The Plaza: the North’s Finest Super Cinema

by Lauren Livesey

The Stockport Plaza opened in 1932 as part of a chain of ten cinemas around Greater Manchester owned by the Read, Snape and Ward Circuit; it was intended to be their flagship cinema. The architects fulfilled their brief. The Plaza is striking and monumental on the outside. Cecil B. de Mille could have featured the facade in one of his silent epics, foregrounded by a procession of massed extras; and the cinema interior is ravishingly seductive, no doubt a sight for the sore eyes of the hat workers – Stockport’s premiere industry in those days –  after a long day’s grind at the factory. The Plaza achieved a ‘Shock of the New’ impact’ on the local press, concerned that such concentrated modernity might promote juvenile delinquency and attract subversive ‘out of towners’.  ‘All in all, very positive’, you are no doubt thinking; and very lucrative too, with a £5000 profit margin during the first year of operations. Let’s now literally drill down into the The Plaza, starting with the foundations, and work upwards to the tea rooms.

Plaza_ProudArtwork small

A challenging site, but look at the décor darling!

The Plaza is built into the sandstone bedrock at the rear of the building which saw 10,000 tons of rock quarried, then the building secured into place by 111 rock bolts – this led to limitations for the site, the actual stage area is subterranean and has a street running above it. The building seems to be fused into the core of Stockport and perhaps that is why it has survived the test of time whilst so many other local cinemas have not. Perhaps its luxurious interiors were another point for its survival. Designed to create, “luxurious, uplifting and literally fantastic surroundings,” for workers to escape the daily grit of the industrial north; attributed to William Thornley, The Plaza was like nothing local residents had seen before. The exterior design takes its cues from the silent movie era; but the cinema interior is  thirties ‘picture palace,’ clearly part of the talkies dream factory era. The lush interior links The Plaza to the later Odeon super cinemas, with their luxurious interiors; but their exteriors were usually executed in the later streamline, moderne style.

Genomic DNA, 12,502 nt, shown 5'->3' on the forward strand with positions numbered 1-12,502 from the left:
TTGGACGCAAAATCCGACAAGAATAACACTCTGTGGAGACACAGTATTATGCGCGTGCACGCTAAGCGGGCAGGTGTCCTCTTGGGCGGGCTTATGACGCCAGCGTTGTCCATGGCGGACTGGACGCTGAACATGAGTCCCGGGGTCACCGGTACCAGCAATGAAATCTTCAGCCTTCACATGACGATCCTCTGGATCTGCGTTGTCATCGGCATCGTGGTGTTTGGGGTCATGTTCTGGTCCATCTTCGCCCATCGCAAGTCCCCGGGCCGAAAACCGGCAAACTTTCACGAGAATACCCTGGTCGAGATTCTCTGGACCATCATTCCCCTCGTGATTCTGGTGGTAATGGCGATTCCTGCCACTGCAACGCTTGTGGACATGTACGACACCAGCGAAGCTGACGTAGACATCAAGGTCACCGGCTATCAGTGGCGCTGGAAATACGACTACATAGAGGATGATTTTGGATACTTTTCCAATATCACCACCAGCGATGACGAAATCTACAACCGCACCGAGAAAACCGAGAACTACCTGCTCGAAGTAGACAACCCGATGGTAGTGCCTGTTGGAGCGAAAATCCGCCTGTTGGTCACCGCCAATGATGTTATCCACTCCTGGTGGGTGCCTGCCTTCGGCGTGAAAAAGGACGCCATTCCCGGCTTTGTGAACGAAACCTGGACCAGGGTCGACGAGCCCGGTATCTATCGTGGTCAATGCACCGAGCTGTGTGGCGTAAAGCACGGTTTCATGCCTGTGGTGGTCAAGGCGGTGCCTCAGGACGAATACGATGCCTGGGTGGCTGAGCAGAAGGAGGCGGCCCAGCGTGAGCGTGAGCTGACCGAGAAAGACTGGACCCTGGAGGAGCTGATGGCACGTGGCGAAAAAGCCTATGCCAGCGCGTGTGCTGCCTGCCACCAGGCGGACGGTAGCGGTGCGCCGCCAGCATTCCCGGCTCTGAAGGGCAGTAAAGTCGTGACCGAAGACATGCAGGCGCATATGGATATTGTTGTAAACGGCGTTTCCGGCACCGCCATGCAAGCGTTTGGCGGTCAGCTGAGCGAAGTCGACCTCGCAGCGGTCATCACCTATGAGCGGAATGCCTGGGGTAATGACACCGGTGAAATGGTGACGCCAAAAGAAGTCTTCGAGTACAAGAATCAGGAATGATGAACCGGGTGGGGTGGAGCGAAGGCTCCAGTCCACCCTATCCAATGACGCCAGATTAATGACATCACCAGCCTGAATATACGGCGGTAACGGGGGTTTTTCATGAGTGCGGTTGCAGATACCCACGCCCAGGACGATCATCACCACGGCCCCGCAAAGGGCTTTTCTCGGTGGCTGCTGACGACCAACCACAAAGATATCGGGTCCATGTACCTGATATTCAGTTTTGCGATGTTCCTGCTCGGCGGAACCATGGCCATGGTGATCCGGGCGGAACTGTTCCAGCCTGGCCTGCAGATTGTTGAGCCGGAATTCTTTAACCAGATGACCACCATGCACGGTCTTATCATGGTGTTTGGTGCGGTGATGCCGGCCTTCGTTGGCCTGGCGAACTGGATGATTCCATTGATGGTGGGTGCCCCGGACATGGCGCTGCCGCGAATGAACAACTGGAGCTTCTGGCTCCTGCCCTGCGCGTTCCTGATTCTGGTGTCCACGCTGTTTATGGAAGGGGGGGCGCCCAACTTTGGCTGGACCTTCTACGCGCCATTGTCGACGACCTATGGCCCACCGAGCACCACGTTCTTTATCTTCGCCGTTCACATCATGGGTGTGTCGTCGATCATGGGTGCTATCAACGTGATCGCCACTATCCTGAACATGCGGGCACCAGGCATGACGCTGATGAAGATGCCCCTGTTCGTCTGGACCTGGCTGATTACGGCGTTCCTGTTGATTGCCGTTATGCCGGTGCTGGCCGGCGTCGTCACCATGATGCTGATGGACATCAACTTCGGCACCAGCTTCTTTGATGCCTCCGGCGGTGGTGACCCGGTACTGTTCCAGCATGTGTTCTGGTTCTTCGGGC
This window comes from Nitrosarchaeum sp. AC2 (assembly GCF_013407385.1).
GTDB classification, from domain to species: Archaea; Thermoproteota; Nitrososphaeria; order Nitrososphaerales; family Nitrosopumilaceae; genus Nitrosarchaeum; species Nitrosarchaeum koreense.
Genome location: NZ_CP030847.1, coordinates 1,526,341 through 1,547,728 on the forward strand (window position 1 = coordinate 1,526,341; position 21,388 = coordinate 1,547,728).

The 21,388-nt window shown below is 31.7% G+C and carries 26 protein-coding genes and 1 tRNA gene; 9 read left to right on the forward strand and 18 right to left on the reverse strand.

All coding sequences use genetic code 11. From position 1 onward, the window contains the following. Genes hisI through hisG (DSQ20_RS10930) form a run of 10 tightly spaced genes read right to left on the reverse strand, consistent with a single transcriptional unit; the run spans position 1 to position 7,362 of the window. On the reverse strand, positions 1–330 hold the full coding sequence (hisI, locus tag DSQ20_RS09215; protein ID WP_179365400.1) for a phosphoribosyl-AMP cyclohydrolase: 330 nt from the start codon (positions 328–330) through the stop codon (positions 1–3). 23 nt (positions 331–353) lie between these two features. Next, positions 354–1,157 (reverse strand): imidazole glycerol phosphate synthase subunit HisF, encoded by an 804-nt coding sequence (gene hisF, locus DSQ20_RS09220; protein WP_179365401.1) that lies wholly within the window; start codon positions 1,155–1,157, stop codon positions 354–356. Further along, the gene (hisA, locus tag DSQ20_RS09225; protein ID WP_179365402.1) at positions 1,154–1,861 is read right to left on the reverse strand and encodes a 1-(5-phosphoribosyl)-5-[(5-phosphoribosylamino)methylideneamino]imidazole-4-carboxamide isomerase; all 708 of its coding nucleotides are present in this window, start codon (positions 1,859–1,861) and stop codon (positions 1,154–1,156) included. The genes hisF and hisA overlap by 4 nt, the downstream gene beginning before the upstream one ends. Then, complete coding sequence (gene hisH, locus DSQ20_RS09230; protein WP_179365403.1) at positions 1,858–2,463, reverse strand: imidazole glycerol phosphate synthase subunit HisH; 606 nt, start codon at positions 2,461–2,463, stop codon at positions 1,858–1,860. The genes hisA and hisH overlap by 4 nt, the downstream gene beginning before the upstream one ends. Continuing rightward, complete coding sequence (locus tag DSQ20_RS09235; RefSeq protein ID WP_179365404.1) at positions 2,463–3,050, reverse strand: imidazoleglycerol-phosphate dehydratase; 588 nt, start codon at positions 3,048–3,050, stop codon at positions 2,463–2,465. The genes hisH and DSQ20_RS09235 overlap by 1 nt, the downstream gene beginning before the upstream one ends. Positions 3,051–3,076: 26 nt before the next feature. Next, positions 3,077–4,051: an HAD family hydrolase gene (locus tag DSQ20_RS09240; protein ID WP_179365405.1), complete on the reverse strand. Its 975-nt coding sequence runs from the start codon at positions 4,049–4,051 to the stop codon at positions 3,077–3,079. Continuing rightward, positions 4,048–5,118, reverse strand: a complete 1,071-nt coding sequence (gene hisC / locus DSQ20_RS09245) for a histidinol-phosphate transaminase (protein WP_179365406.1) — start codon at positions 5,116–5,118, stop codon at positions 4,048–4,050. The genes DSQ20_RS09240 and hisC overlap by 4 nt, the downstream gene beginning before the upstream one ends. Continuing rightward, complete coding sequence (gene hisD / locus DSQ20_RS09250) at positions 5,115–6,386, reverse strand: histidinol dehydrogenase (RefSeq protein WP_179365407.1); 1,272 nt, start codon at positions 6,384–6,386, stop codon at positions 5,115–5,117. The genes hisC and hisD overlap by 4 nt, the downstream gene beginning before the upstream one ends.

Eclectic in design, the interior takes inspiration from Egyptian, Moorish and Art Deco influences using, “antique gold moquette, sumptuous hues of gold, silver and rose tints.” Thornley was not responsible for this eclectic mix, rather the Manchester firm of Drury and Gomersall; but the firm wasn’t credited for contractual reasons. Joseph Gomersall travelled around Europe to sample the latest architectural trends and had a professional background in theatre design. Like other super cinemas, live entertainment was one of the attractions: so called ciné-variety, devised to help stage comedians from the declining music hall business to find a new niche. The Plaza also had a café on site, now restored so you can lounge in Lloyd loom chairs and contemplate the perfection of the carpet, rewoven from the 1932 design, while sipping tea. This ‘one-stop’, integrated cinema entertainment concept was common in bigger cinemas across Europe and USA.

Opening its doors to the public on 7th October 1932, The Plaza offered a double bill of ‘Jailbirds’ starring Laurel and Hardy, and ‘Out of the Blue’ with Gene Gerrard and Jessie Matthews, with no doubt a newsreel and a couple of ‘shorts’. Musical interludes were courtesy of Cecil Chadwick, on the Compton organ — the first Compton organ in the world to be built with the sunburst design —featuring decorative glass panels illuminated in different colours.